Accused murderer Benjamin Batterham to apply for Supreme Court bail

CONVICTED: Benjamin Batterham, 34, left, leaves Newcastle Local Court with solicitor Peter O'Brien last month. Picture: Brodie Owen
CONVICTED: Benjamin Batterham, 34, left, leaves Newcastle Local Court with solicitor Peter O'Brien last month. Picture: Brodie Owen

ACCUSED murderer Benjamin Batterham will again apply to be released from jail less than a month after a magistrate found he had been “brazenly” and “flagrantly” breaching his bail.  

The NSW Supreme Court bail application comes as Mr Batterham’s legal team, led by top Sydney silk Winston Terracini, SC, and the DPP struggle to find a four-day block of court dates to hold a complex committal hearing into the issue of cause of death. 

Mr Batterham, now 34, is accused of murdering Ricky Slater-Dickson after Mr Slater-Dickson broke into his Cleary Street, Hamilton, home in the early hours of March 26, 2016. 

Benjamin Batterham, left, and Ricky Slater-Dickson, right.

Benjamin Batterham, left, and Ricky Slater-Dickson, right.

He had been on bail since May, 2016, but was taken back into custody last month after it was revealed that for six months he had been “brazenly” breaching the condition that banned him from consuming any alcohol. 

With the two-year anniversary of Mr Slater-Dickson’s death two weeks away, the case remains before the local court with no prospects of a speedy committal and Mr Batterham languishing in jail. Mr Batterham’s legal team seek to explore the issue of cause of death before the matter is committed to the Supreme Court, claiming that Mr Slater-Dickson had a “toxic” and “potentially lethal” level of methylamphetamine in his system that may have contributed to his death.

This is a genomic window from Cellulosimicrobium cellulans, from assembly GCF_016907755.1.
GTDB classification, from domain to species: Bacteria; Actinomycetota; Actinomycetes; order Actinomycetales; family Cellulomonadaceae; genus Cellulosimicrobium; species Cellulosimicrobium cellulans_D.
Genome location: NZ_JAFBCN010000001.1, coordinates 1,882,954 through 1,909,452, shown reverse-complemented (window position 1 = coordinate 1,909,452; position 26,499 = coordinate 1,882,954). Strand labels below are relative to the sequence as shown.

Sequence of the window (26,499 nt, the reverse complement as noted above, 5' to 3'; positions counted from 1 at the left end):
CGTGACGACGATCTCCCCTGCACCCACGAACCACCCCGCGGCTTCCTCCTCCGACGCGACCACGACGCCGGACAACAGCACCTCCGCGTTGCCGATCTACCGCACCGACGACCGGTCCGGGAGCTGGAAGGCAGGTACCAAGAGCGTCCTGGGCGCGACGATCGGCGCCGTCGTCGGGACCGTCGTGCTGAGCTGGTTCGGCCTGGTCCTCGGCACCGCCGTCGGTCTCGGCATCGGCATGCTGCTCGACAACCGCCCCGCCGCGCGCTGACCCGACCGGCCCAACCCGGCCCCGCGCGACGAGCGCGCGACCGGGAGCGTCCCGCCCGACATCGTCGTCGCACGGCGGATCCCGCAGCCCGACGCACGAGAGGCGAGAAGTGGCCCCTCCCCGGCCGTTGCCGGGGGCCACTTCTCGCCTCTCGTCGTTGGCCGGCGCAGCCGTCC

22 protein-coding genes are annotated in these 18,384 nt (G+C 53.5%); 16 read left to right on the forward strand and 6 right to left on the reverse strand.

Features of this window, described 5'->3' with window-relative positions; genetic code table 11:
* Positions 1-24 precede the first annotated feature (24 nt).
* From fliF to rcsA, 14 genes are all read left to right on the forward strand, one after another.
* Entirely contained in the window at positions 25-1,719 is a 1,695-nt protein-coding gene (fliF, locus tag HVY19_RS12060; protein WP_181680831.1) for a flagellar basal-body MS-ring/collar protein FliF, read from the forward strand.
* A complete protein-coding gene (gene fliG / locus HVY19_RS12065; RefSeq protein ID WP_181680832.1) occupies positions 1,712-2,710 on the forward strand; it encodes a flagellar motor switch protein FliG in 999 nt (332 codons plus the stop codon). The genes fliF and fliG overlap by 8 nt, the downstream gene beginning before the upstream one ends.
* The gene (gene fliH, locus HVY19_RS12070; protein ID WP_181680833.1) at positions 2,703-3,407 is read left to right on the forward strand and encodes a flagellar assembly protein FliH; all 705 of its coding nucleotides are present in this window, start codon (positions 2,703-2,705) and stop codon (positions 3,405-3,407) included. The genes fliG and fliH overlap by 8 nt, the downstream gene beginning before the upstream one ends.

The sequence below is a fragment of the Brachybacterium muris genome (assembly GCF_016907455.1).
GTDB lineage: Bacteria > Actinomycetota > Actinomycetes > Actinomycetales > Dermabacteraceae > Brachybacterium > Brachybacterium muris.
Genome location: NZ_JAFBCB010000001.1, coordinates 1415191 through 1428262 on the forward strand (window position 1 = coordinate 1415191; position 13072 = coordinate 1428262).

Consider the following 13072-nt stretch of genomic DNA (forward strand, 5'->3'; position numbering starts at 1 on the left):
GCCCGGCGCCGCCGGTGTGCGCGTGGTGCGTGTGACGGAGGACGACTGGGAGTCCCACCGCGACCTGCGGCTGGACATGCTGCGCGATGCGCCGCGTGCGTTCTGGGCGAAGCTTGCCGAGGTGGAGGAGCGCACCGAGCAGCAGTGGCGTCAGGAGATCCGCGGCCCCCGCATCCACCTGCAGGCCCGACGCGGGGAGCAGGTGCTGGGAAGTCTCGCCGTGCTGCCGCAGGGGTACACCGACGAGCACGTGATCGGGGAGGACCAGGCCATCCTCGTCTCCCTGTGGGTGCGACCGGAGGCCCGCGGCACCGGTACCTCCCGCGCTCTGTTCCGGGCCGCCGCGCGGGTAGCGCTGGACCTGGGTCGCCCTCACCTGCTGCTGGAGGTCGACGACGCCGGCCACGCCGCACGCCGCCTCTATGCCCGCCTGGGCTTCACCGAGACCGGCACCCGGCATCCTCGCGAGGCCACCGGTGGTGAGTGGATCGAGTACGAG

But with the prosecution and defence each planning to call some of Australia’s most pre-eminent medical experts, and with Mr Terracini’s diary full with high-profile murder trials, the case has stalled as the parties struggle to find suitable dates to hold the committal hearing. 

It’s also unclear whether the forthcoming departure of Newcastle Local Court Magistrate Ian Cheetham will have an effect on when the committal hearing issue is resolved.

Mr Cheetham, who has read large portions of the voluminous brief of evidence, heard submissions in November last year and ultimately granted the defence application to cross-examine four prosecution witnesses.